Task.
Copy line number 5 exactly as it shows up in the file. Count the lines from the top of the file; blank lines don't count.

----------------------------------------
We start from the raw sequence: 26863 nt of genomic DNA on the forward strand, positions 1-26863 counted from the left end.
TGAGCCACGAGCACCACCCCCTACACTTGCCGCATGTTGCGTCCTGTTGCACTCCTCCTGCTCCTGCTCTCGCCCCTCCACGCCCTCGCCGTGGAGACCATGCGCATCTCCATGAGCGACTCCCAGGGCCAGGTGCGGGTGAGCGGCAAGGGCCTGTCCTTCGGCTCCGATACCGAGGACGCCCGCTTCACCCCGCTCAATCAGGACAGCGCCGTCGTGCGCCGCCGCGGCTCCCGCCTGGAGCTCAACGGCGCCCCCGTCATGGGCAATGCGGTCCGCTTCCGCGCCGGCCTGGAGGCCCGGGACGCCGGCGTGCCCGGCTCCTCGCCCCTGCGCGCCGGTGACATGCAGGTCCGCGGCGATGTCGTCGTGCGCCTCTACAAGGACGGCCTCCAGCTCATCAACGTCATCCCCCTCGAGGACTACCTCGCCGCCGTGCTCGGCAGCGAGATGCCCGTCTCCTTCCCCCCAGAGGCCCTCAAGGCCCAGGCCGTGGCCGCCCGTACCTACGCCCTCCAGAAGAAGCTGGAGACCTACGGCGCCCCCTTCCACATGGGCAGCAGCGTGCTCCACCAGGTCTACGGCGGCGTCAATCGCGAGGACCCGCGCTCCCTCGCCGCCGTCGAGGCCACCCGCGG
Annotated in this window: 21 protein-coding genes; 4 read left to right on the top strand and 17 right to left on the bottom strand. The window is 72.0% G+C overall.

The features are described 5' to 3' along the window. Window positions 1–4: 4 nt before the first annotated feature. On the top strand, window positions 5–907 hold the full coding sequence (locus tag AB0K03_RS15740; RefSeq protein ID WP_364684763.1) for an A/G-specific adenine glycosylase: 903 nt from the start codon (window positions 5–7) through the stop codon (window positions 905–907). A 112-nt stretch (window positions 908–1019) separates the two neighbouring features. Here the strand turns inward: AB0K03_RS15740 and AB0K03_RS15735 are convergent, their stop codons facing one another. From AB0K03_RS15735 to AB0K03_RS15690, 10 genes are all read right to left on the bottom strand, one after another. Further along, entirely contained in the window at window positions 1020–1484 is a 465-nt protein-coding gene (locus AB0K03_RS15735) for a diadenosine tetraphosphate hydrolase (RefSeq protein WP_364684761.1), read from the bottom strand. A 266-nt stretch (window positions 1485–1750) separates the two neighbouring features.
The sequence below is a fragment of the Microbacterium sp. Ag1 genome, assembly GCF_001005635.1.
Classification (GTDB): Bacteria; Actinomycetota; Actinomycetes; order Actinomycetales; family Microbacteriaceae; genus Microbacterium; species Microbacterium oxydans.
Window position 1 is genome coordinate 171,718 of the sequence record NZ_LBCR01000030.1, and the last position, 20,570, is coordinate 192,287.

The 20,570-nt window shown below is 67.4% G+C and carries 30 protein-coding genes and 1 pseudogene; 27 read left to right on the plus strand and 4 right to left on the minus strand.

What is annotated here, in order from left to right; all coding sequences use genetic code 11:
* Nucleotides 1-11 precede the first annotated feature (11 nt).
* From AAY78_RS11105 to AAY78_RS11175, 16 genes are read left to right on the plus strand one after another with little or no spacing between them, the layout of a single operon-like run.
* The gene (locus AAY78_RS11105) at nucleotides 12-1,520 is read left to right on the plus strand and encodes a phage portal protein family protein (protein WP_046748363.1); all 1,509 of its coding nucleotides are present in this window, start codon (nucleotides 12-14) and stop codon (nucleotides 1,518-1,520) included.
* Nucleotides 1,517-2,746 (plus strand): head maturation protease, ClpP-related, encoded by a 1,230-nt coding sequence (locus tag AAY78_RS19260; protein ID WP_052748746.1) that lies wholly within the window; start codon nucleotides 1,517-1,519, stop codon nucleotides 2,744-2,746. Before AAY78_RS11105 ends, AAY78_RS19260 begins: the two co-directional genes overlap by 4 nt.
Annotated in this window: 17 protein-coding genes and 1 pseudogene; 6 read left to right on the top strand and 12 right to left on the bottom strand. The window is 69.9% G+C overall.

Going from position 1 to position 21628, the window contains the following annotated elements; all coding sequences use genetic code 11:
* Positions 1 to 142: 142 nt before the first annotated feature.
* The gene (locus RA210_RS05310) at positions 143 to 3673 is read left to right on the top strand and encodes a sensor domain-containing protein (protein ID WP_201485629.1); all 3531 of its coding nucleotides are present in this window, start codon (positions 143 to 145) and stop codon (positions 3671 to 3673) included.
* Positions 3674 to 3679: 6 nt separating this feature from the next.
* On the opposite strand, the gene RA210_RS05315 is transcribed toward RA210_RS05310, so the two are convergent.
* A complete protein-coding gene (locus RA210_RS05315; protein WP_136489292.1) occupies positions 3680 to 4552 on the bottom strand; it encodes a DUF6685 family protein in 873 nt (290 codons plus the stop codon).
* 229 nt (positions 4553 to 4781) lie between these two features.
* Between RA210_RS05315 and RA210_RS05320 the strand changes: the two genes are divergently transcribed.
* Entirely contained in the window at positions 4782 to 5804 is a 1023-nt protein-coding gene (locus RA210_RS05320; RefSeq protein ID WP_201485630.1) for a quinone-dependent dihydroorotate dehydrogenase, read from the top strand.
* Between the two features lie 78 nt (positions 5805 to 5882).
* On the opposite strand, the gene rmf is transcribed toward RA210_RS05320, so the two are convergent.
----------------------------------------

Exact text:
The sequence below is a fragment of the Microbacterium sp. Ag1 genome, assembly GCF_001005635.1.